Can pragmatic Rowhani assure West on nuke deal?
The talks have been kept behind closed doors at unspecified locations
While the nuclear talks have been taking place between Iran and the P5+1 group in New York for almost five days, not many details have been provided to the media about the discussions.
The talks have been kept behind closed doors at unspecified locations at the U.N. or elsewhere, giving reporters a sense that the talks are at a highly important and sensitive stage.
In a very short briefing by Iranian Deputy Foreign Minister Abbas Araghchi on Thursday after the emergency session on Iraq at the Security Council, rather than Iran’s Foreign Minister Mohammad Javad Zarif taking the podium and addressing his counterparts, Araghchi said: “I can say that in general, a very good atmosphere rules the negotiations.”
At this most important time of the talks with the interim deal and the timeline to reaching a permanent agreement expires on Nov. 24, it seems that there is no time to lose or waste for Zarif and his team of negotiators.
Last year, during the time of the United Nations General Assembly, the world expected a historic meeting between President Hassan Rowhani first and President Barack Obama that would put behind the 35-year enmity between their countries.
While the two presidents didn’t meet in person, a fifteen-minute phone conversation made the atmosphere of the nuclear talks more positive and constructive – and put them in Iran’s favor.
A year has passed since then and the comprehensive agreement on Iran’s nuclear talks hasn’t been reached yet. And with two months left until the expiry date of the interim deal, the relations between these two countries are a bit sour, even if we can’t call them ruined.
However, the talks would be ruined if Iran’s Supreme Leader Ayatollah Khamenei reaches the conclusion that the U.S. is not being sincere and honest at the discussions.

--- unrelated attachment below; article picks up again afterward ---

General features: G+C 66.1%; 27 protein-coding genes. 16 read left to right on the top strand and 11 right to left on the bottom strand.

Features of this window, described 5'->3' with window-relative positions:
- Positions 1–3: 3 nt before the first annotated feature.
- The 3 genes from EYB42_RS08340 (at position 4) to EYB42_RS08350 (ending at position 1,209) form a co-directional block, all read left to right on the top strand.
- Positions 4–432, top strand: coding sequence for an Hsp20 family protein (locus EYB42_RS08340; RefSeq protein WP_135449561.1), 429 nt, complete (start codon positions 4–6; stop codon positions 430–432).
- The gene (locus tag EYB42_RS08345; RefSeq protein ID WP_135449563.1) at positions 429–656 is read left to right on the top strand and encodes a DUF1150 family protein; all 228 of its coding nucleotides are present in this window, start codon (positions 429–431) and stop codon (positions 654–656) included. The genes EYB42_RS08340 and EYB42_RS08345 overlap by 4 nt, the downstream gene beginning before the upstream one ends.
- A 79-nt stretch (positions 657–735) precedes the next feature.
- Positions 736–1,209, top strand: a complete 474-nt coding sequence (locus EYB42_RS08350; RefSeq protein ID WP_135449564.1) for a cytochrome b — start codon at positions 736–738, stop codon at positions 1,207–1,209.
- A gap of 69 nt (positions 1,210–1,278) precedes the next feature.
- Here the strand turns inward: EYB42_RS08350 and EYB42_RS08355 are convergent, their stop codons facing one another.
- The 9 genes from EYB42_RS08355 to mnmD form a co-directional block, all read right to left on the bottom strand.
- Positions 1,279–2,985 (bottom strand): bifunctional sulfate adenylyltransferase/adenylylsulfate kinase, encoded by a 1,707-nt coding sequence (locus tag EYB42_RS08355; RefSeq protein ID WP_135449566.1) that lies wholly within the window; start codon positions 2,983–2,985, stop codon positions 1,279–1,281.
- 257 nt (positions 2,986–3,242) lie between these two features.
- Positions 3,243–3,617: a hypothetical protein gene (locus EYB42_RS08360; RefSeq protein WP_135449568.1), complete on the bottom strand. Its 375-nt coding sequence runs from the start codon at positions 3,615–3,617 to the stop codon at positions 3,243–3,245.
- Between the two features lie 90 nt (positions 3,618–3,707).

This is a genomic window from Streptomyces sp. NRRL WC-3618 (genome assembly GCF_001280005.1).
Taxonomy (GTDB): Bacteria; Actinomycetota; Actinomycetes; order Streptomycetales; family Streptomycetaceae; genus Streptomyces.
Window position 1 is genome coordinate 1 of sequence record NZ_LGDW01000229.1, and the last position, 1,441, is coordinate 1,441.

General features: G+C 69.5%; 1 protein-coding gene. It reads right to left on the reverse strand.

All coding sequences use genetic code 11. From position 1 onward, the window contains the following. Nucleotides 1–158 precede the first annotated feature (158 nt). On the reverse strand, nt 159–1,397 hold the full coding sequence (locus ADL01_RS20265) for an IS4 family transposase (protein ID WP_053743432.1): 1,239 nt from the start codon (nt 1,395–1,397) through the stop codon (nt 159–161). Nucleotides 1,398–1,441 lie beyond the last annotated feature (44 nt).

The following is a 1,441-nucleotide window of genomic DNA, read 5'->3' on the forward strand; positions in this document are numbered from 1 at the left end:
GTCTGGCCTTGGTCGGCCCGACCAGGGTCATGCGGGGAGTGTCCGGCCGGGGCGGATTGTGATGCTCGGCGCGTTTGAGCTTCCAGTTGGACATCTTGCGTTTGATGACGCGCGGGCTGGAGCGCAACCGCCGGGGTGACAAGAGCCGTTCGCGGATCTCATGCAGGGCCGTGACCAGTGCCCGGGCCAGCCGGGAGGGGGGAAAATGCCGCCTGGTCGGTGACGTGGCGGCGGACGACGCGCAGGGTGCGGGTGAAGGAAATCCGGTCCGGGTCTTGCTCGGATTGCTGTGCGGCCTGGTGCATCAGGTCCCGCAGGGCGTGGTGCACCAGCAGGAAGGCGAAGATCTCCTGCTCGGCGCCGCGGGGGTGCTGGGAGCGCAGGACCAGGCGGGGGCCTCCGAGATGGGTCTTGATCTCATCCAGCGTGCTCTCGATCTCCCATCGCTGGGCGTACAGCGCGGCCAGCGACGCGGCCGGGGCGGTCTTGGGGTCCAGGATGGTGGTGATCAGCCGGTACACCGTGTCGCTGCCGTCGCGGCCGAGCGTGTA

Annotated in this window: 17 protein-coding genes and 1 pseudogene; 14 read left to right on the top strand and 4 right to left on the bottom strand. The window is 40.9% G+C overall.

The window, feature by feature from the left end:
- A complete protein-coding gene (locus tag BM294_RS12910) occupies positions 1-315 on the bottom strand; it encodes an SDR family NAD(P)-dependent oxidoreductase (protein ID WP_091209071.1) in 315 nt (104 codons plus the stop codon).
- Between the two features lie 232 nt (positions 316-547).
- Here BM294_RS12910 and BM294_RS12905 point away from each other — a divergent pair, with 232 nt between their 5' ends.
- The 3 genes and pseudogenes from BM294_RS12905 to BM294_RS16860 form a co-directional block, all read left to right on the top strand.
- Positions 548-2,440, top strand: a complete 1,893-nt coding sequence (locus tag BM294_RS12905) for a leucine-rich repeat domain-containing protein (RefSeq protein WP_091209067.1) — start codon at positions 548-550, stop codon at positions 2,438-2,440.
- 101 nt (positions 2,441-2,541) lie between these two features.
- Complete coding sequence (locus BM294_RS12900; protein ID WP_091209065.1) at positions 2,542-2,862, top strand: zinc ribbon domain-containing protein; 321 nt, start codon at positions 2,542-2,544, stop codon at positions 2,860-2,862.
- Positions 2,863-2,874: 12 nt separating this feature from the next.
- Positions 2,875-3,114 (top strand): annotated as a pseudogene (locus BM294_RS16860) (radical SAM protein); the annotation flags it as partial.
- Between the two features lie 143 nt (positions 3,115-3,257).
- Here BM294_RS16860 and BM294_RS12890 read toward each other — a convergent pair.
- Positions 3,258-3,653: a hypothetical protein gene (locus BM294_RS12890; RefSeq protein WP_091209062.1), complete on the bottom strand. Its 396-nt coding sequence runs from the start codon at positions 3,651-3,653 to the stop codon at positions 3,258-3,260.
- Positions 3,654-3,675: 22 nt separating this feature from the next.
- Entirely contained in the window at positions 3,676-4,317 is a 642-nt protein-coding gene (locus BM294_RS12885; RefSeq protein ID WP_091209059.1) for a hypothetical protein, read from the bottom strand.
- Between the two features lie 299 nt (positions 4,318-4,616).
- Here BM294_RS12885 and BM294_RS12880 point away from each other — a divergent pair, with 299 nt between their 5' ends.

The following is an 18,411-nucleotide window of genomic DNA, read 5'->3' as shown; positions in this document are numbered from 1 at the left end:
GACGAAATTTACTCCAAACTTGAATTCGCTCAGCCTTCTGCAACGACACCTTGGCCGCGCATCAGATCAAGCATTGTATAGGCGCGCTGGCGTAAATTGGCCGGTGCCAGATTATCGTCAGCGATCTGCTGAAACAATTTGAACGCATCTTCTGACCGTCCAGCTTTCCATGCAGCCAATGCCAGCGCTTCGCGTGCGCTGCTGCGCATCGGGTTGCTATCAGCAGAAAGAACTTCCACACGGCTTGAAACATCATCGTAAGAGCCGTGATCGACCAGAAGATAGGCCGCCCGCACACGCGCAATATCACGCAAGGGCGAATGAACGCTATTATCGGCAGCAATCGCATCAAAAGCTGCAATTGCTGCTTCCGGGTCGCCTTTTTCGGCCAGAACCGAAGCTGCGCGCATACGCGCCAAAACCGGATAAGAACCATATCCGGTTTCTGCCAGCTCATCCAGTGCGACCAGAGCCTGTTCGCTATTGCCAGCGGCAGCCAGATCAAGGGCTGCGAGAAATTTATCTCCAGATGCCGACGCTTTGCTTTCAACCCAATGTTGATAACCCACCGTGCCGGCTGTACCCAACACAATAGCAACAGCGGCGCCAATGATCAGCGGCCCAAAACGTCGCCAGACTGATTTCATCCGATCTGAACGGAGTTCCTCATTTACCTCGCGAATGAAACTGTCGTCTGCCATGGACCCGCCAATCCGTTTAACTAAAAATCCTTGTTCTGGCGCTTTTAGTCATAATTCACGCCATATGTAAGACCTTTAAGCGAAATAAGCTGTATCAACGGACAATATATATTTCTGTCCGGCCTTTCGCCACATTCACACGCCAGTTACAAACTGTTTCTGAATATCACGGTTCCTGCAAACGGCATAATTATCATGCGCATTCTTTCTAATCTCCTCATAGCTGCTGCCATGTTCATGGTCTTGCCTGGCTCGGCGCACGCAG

The supreme leader is quite disappointed that Iran didn’t get invited to the conference in France where the coalition formed against the Islamic State of Iraq and Syria (ISIS) in Iraq was formed, and this makes the nuclear talks a little fragile.
For sure Khamenei’s sentiment has to be expressed to U.S. Secretary of State John Kerry, who said to the Security Council on Friday that Iran can participate in confronting ISIS.
“There is a role for nearly every country in the world to play, including Iran,” John Kerry said.
Kerry’s remarks definitely pleased Tehran, especially upon Rowhani’s arrival to New York last week.
Rowhani is coming to back up his team of nuclear negotiators who prepared the path a week in advance of his arrival, and to meet with world leaders as an opportunity to gain more support ahead of the expiration of the interim deal.
As the former nuclear chief negotiator, Rowhani is quite aware of the importance of the time and the opportunity for reaching the comprehensive deal despite of all the disappointment that has risen between the two countries.
After the General Assembly at the United Nations, there will only be a little over seven weeks remaining for Iran to reach a deal with the West. If there is not significant progress made, or if it seems like Iran and the P5+1 are still apart on the terms of the deal, it is clear for both sides that an agreement is off and unreachable by the deadline.
Rowhani’s trip to New York may boost the talks and inject energy and support, as Iran understands their importance and its unique negotiating opportunity ahead of Nov. 24.
Foreign Minister Zarif told PBS broadcasting network on Friday that Iran would accept Obama bypassing Congress to get sanctions lifted.
“If President Obama promises us to do something, we will accept and respect his promise,” Zarif told PBS.
As for whether the U.S. would hold out on the lifting of permanent sanctions against Iran, which requires congressional action, Zarif appeared amenable to Obama lifting less restrictive sanctions instead. Can the U.S. also be amenable with Iran over the number of centrifuges and its advanced nuclear industry?
The New York talks are a landmark and face-saving diplomatic way to demonstrate if pragmatic Rowhani can assure the West that Iran intends to move towards a responsible and mature foreign policy.
The article was first published in al-Hayat on Sept. 28, 2014.
Camelia Entekhabi-Fard is a journalist, news commentator and writer who grew up during the Iranian Revolution and wrote for leading reformist newspapers. She is also the author of Camelia: Save Yourself by Telling the Truth - A Memoir of Iran. She lives in New York City and Dubai. She can be found on Twitter: @CameliaFard
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